What's it like on the edge of other people's holidays? Kim Knight reflects on the eight years her family lived at the Punakaiki Seaside Motor Camp.
Halfway to the camping ground, the car stopped. We were moving forward but the U-Haul trailer containing our every possession wanted to go backwards. On a steep section of the Buller Gorge, gravity took over. My dad unhooked the overheated Vauxhall Cresta and left our every possession on the side of State Highway 6.
"Dad went back to town!" I wrote in my red, hard-backed diary.
We'd lived in, or near, Blenheim my entire, short childhood. It didn't occur to me it was ceasing to be "town" even as we completed the 302km journey to Punakaiki.
When I was 9 years old, my family moved to a motor camp. We left Marlborough for the West Coast and, for the next eight years, other people's holidays came to us.
Friends imagine this time in the halcyon tones of a perpetual summer. It's true West Coast sunsets are pretty but, when asked to imagine the colour pink, the first image in my head is always shower scum.
Technically, we lived across the road from the Punakaiki Seaside Motor Camp. It was 1979 and Dad was a ranger for Lands and Survey. His job came with the house and a bonus job for the missus - $100 a month for looking after one kitchen, two ablution blocks, a drying room and assorted tent and powered caravan sites.
Mum managed the bookings and did the cleaning. Dad and a rotating team of people from various compulsory work-for-the-dole schemes did the rubbish runs, mowed the lawns and changed the light bulbs in the toilet blocks with the very high ceilings. It is the stuff of family legend that Dad once climbed a ladder to discover dozens of cannabis seedlings flourishing in the dormer window space metres above the women's hand basins.
Our house across the road from the motor camp had two bedrooms, scuzzy mustard-yellow carpet tiles and an office with a sliding glass door and a buzzer. There were no computers. Other people's holidays were mapped on a giant piece of cardboard that Mum ruled up annually - 365 days across, 68 campsites down.
That buzzer rang in the middle of every evening meal, because other people can be rude and demanding. I am sure that's why my family eats quickly, even now. When we answered the phone, we had to say "Barrytown 894" because maybe someone was actually after the tearooms or the souvenir shop, which were on the same shared phone line. A "party" line they called it, like one day a bunch of disembodied voices might get together to listen to each other drink Marque Vue.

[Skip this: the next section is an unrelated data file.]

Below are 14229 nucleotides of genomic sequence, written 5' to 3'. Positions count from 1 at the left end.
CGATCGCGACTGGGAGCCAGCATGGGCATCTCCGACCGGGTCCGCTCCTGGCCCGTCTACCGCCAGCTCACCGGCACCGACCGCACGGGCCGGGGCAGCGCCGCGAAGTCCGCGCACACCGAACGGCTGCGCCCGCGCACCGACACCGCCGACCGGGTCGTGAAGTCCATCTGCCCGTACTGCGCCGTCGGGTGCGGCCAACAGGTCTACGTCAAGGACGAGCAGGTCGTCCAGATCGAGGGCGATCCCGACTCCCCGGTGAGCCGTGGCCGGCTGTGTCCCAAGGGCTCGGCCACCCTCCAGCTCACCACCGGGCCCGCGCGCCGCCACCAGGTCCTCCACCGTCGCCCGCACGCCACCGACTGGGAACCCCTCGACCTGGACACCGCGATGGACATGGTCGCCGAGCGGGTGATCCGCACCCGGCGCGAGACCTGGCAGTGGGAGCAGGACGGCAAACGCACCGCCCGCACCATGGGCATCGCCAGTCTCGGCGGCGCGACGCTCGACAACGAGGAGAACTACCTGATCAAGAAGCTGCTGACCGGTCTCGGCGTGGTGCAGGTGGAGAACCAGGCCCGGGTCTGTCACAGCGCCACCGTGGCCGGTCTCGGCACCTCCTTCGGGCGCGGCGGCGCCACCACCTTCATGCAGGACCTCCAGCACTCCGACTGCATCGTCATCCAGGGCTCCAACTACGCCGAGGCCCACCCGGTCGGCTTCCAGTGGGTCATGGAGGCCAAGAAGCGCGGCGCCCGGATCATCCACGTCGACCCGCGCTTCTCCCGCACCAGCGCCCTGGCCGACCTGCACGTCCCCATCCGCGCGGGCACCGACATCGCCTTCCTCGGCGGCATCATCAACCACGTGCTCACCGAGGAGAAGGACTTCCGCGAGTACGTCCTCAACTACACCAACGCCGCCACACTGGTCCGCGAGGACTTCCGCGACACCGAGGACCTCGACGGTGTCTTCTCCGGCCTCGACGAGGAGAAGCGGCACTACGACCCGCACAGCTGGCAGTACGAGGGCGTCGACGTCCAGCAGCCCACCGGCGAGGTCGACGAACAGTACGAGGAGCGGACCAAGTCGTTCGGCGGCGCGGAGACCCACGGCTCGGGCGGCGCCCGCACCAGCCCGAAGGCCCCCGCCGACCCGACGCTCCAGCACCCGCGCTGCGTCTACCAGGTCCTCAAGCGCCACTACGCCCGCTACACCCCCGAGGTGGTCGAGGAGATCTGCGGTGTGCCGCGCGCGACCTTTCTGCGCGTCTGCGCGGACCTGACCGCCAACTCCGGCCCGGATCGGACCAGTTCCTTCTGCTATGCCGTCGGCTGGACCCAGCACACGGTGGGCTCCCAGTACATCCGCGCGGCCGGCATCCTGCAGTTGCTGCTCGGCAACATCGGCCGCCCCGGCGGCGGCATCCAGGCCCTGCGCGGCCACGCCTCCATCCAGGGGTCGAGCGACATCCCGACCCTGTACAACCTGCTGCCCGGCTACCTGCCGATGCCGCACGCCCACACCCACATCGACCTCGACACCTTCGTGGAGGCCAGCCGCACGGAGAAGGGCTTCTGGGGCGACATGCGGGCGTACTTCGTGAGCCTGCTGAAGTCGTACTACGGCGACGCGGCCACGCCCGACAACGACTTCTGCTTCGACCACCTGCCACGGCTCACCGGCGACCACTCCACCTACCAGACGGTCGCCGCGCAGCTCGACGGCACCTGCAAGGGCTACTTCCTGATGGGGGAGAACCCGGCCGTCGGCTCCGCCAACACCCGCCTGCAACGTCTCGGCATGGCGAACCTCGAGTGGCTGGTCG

We went on just one family holiday in those eight years. It was the dead of winter, when the camping ground (and also every camping ground we stayed in on the drive around the bottom of the South Island) was empty. I thought I would probably die of cold in Dunedin, but I also had my first ever restaurant dinner (Cobb & Co).
In 1979, it did not seem strange or sad to me that there was another little kid who really did live in the motor camp, possibly in the awning of his mother's caravan. He caught our bus and went to our school and our gang, which was called The Smurfs, went to war against his gang, which was called The Stormtroopers. Then one day he and his mum didn't live there anymore.
Everything was transitory. For so many years, nothing was fixed except my family. Those strangers who gave us their name-address-car registration and cash (50c for a tent site; $3 for a caravan power point) existed for one night or two nights or sometimes an entire summer, as a shaded square on Mum's giant booking chart. Then they left. Well, most of them.
In 1979, it did not seem strange or scary to me that very occasionally total strangers would end up sleeping on our scuzzy mustard-yellow floor tiles. Maybe it was raining and the motor camp was full and it was too late to hitch a ride to town (Greymouth, now). Maybe, back then, we feared less and cared more. My mum has always cooked like she expected more people for dinner.
Lindi was a floor-tile guest. In her lifetime she had slept on a beach in India, a ski lodge in Canada and many other places I had yet to even imagine. She wore silver and turquoise jewellery and gave me my first driving lesson around and around the camping ground in a column-shift car called Big Al. She introduced me to garlic bread and Bruce Springsteen.
Every child should make friends with one of their parents' friends. You become a teenager and catch the bus to Christchurch and sleep in their spare room under the Indonesian batik wall hangings they actually brought in Indonesia. They teach you to read tarot cards. The day before you go to journalism school, they give you a metal box full of ancient buttons that have been unearthed from the floorboards of a house they've done the new kitchen design for. (Much later, you meet a man with a penchant for op shop suits and, when he loses a button, you have just the thing.)
In my late 30s, when Lindi's children were older than I was when she first met me, she picked me up from my flat in Christchurch for a road trip to Kaikōura. I was so hungover, I asked her to stop in a small North Canterbury town. I needed to vomit.